On Monday, the Senate is scheduled to take up the motion to proceed to H.R. 3076, the House-passed version of the 2022 Postal Service Reform Act. If cloture is invoked, the bill may come to the floor immediately or be held until sometime after President Biden gives the annual State of the Union Address on March 1. Either way, the Senate should give the bill the greenlight.
There have been some complaints raised by conservatives that it spends too much and that the changes to the health care provisions regarding postal workers amount to a bailout for the U.S. Postal Service. However, this is an unfair criticism. The Postal Service received some significant federal support as part of the overall COVID-19 economic relief efforts, but so did some private shipping companies who’d like to see the bill defeated. The criticism they’ve managed to generate coming from proponents of a more free-market postal service isn’t exactly unbiased — they just don’t like the competition.
What the bill does do is set the U.S. Postal Service on the path to economic stability by the end of a 10-year window. If the goal of legislators is to ensure that the affordable delivery of mail and packages six days a week to all parts of the country continues unabated, then it deserves their support.
Rather than bailing out the Postal Service, H.R. 3076 institutes reforms to prevent a future taxpayer-funded bailout. The legislation under consideration maintains the user-financed system that funds postal operations by keeping the integrated network that keeps mail and the Postal Service’s profitable and growing package delivery business together.
Most of the criticism directed at the bill involves steps to rectify action previously taken by Congress that forced the service to shoulder a larger portion of the costs not associated with its day-to-day operations. H.R. 3076 directs that the remaining 25% of postal retirees not already on Medicare be enrolled in it (postal workers pay into Medicare throughout their working lives) and that the requirement to pre-fund retiree health benefits decades in advance be repealed. It’s important to consider that no private company is required to do what the Postal Service must do, which adds significantly to the challenge of achieving profitability.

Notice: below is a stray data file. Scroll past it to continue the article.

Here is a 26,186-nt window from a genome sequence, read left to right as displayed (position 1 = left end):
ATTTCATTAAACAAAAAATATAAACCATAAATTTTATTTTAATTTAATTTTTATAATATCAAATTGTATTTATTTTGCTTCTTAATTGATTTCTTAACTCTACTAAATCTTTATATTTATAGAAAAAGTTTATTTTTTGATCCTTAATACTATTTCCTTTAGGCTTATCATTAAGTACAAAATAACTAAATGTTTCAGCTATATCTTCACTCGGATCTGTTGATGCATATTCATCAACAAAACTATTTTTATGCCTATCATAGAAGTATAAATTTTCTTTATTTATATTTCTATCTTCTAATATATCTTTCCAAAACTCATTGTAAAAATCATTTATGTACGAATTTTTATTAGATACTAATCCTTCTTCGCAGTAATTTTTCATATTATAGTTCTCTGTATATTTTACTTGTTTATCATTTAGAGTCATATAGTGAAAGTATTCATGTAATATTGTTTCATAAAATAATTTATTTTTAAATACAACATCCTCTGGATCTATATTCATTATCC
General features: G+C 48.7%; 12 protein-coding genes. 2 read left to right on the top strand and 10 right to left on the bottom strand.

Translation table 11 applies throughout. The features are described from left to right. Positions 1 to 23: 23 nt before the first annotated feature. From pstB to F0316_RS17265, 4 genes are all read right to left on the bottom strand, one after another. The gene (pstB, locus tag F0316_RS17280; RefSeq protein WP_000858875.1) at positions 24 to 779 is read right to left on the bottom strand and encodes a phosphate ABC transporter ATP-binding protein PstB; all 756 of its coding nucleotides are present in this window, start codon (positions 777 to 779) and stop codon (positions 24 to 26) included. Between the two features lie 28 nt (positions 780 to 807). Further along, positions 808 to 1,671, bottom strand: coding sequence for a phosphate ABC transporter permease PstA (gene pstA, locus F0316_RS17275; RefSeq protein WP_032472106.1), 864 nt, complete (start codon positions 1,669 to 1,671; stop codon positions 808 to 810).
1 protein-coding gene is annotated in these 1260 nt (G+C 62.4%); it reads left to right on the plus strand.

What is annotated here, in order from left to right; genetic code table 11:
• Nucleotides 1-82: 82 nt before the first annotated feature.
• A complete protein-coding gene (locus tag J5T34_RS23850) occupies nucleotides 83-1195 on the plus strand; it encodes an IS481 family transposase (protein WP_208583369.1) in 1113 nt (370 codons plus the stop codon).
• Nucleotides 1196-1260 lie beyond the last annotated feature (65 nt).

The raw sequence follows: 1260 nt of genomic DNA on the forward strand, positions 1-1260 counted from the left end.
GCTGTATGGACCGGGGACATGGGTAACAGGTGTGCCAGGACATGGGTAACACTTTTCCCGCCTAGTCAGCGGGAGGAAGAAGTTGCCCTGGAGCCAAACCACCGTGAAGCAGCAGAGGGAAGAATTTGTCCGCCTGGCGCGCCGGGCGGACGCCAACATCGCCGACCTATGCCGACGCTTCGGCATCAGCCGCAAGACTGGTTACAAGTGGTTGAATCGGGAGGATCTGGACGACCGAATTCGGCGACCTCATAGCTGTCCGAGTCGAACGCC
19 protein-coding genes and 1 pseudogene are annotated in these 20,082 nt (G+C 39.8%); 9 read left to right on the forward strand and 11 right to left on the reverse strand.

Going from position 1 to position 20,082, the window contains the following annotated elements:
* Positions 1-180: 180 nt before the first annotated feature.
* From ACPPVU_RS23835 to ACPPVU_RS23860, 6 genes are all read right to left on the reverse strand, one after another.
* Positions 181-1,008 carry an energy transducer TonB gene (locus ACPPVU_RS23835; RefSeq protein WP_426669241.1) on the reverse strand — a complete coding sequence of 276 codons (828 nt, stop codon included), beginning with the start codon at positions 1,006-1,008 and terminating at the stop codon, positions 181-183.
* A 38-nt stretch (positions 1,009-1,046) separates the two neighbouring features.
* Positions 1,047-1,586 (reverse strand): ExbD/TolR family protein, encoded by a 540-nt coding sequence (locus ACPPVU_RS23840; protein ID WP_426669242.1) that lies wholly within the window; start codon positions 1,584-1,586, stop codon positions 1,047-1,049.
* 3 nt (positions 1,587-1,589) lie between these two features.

All this is consistent with Postmaster General Louis DeJoy’s 10-year strategic plan to make the Postal Service’s operations financially self-sustaining. This, despite what some critics have charged, is a good thing. Mr. DeJoy will also maintain the independence necessary to implement reforms leading to greater operational efficiency. Moreover, according to the Congressional Budget Office, the legislation will produce $1.5 billion in savings for U.S. taxpayers over 10 years.
H.R. 3076 isn’t perfect, but it doesn’t have to be. Breaking that link between the delivery of mail and packages, the main objective of the bill’s primary critics, would make the postal service dependent on tax dollars each year, every year, for the foreseeable future. That, in turn, would strengthen the case made by people like Vermont Sen. Bernie Sanders that the only path to profitability is to allow the Postal Service to expand into banking, the sale of stationery goods, and other activities the private sector is already handling quite well. No one wants to see that, as it would take decades, if not a century, to unwind. The bill currently before Congress prohibits the Postal Service from offering commercial nonpostal services.
The choice before Congress is not between a good bill and a bad one but between a reasonably good bill and any number of far worse alternatives. Senators should join with their House colleagues in voting for the bill on the floor. There’s always time for another bite at the apple.